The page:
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Robert Charles Wilson
No Heaven
Reviewed by: Rick Kleffel © 2005

Tor / Tom Doherty Associates
US Hardcover First Edition
ISBN 0-765-30938-6
Publication Date: 04-01-2005
364 Pages; $25.95
Date Reviewed: 06-21-05

Index: Science Fiction  General Fiction

"Overhead, without any fuss, the stars were going out." The concluding sentence to Sir Arthur C. Clarke's short story "The Nine Billion Names of God" is surely one of the most memorable in science fiction, capturing the quiet, inevitable feel of an impending apocalypse already in progress. 'Spin', the latest and most powerful work by Robert Charles Wilson, begins with this fetching image and follows it with a finely written novel of character and speculation. Beautifully crafted on all levels, 'Spin' is one of those novels that you should probably buy two copies of -- one to read and one to loan to your friends. And you'll be wanting to do so before you've even finished it. Even without the speculative elements, 'Spin' is simply a great novel. But Wilson has cooked up the kind of imaginative leaps that draw readers to science fiction in the first place. Your sense of wonder need not be accompanied by a PhD to enjoy 'Spin'.

At heart, 'Spin' is the tale of a family that is both over-clocked and undermined, told by the outsider who never quite manages to make the connections he wishes for. The Lawtons own the Big House, a mansion big enough to house the driven but not brilliant patriarch, E. D. Tyler Dupree lives in the small house with his mother, the housekeeper, but is allowed to form a friendship with E. D.'s kids, Jason and Diane. Jase is brilliant but easily molded by his dynamic father. His sister Diane is smart, but she's not in Jason's or E. D.'s league; unfortunately, she's not in Tyler's either, for entirely different reasons. E. D.'s wife, Carol is a one-time doctor who is disappearing into a haze of alcoholism. She's barely even fazed by the disappearance of the stars in the night sky, the phenomenon that comes to be known as the Spin.

Wilson's invention here is every bit as brilliant as those of his characters, and frankly, the less said about it the better for the reader. I'd go so far as to recommend ignoring the dust jacket and plunging directly into Wilson's world. He's got lots of surprises for science fiction readers, the kind of "wish I had thought of that" ideas that are the result of lots of research and lots of imagination. But every revelation -- and there are plenty of them, lasting right up until the final pages of the novel -- is something that's a big idea yet easy to comprehend. Wilson has the sense of wonder down so well that while reading 'Spin', which seems entirely contemporary in every sense, you will feel as if you're back in the heyday of the first great science fiction novels. The comparisons become obvious once you read the novel, and I won’t spoil your enjoyment as a reader by pointing them out. But 'Spin' engenders these comparisons because it feels every bit as real, as new and as exciting as the classics did in their day. As you read 'Spin', it's impossible not to think that it's a classic as well.

Wilson distinguishes himself in many ways with his latest novel, not the least of which is his carefully wrought prose. 'Spin' is told in the first person by Tyler Dupree, and cleverly constructed so as to keep the mysteries alive and the pages turned so compellingly that there will be no sleep for the reader. The novel has an elegiac feel to it, but bolts of hope and imagination illuminate the twilight landscape. Wilson adroitly captures the feel of our lives, the rush and hurry towards an important and compelling conclusion that for us is ambiguous, but that he manages to reveal in a fully satisfying manner. Tyler is the perfect foil for the Lawton clan. E. D. manages to make the most of the apocalypse, building a business empire on retrograde technology that suddenly becomes current. More importantly, he's building an heir in Jason. Jason is the brilliant light that burns brightly, a smart young boy who is transformed by E. D., his own brilliance and the Spin. And as Jason is transformed by his circumstances, so is the rest of the human race by theirs.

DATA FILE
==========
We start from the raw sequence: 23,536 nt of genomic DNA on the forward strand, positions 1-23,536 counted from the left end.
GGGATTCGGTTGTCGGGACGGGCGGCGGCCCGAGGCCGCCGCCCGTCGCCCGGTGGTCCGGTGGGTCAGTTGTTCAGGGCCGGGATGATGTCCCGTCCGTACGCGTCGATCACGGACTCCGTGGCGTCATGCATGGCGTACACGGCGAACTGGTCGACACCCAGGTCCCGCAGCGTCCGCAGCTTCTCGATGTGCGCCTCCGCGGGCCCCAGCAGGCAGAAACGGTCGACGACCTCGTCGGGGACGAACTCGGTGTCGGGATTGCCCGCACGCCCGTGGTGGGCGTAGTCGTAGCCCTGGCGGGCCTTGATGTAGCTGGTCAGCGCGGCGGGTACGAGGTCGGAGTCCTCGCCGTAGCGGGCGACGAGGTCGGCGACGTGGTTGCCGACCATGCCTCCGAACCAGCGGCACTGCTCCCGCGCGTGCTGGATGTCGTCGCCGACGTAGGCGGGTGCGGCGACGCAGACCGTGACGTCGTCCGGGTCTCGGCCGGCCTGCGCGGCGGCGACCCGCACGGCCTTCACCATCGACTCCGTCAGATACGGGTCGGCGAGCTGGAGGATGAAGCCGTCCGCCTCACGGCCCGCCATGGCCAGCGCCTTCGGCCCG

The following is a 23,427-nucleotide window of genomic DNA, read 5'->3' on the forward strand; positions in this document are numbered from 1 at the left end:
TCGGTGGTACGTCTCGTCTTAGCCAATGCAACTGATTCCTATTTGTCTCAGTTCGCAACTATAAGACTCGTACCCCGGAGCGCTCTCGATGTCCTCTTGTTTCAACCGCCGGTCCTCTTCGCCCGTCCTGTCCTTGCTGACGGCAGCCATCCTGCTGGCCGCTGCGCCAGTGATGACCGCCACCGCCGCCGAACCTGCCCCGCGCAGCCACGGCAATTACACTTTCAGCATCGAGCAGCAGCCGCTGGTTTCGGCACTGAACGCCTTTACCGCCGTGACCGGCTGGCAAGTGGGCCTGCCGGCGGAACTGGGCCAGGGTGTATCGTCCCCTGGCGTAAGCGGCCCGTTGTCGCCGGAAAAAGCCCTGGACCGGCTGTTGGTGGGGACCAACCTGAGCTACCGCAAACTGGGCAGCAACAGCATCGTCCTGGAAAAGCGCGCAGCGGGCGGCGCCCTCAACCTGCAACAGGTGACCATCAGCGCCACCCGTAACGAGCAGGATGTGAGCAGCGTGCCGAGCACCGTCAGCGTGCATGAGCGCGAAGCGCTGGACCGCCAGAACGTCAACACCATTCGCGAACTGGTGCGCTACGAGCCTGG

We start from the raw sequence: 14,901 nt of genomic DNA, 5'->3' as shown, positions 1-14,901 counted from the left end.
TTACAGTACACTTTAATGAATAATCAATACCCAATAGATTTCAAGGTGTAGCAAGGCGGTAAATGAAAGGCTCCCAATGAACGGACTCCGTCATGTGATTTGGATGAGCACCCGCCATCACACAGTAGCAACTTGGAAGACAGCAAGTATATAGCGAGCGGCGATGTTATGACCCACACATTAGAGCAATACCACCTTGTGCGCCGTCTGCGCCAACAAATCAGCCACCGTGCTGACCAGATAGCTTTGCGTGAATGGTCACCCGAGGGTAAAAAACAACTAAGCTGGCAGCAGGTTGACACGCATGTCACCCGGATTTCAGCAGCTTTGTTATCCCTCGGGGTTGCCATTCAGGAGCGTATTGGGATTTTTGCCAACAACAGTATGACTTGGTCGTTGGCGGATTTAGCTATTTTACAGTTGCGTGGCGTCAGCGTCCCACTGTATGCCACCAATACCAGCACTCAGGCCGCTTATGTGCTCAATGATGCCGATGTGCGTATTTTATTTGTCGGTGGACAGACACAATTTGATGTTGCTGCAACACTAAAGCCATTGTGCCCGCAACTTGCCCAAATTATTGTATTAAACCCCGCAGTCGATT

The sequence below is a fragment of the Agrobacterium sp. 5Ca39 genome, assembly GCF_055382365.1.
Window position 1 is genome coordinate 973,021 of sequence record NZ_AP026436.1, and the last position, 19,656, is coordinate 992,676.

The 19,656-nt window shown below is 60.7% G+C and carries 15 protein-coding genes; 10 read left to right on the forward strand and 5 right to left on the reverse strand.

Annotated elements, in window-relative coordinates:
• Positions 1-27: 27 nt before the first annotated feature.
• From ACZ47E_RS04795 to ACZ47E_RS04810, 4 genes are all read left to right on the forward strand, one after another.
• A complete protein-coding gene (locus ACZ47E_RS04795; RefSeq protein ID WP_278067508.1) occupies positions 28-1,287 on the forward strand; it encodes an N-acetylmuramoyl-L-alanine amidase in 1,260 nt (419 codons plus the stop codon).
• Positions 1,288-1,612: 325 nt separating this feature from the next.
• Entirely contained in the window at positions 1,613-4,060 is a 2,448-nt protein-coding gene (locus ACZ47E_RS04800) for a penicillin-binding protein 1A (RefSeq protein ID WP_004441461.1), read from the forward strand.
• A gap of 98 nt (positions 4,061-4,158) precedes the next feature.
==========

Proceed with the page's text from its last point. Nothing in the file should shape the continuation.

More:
In the end, 'Spin' is a novel that addresses the classic science fiction theme of transcendence with elegance, intelligence and imagination. We all seek to achieve a state beyond the day-to-day lives that we must endure. Some look within, and others without, and both directions lead back to one another and then somewhere else entirely. Wilson captures this complex paradox of our lives as we live them and wish to live them. He captures the rush towards tomorrow without having to rush. One hopes upon closing the covers that 'Spin' might achieve the kind of gravity, the escape velocity to slip between the boundaries that separate genre fiction from a world that needs books like this. A world that is moving swifter than it knows into a future that we are creating without knowing a single thing. Certain only that we know less than we need to, but more than we should. If in avoiding apocalypse we achieve transcendence, our next state of being will be no more certain than the world we know now. We can live in a constant state of wonder, even if the stars continue to shine in the night sky.

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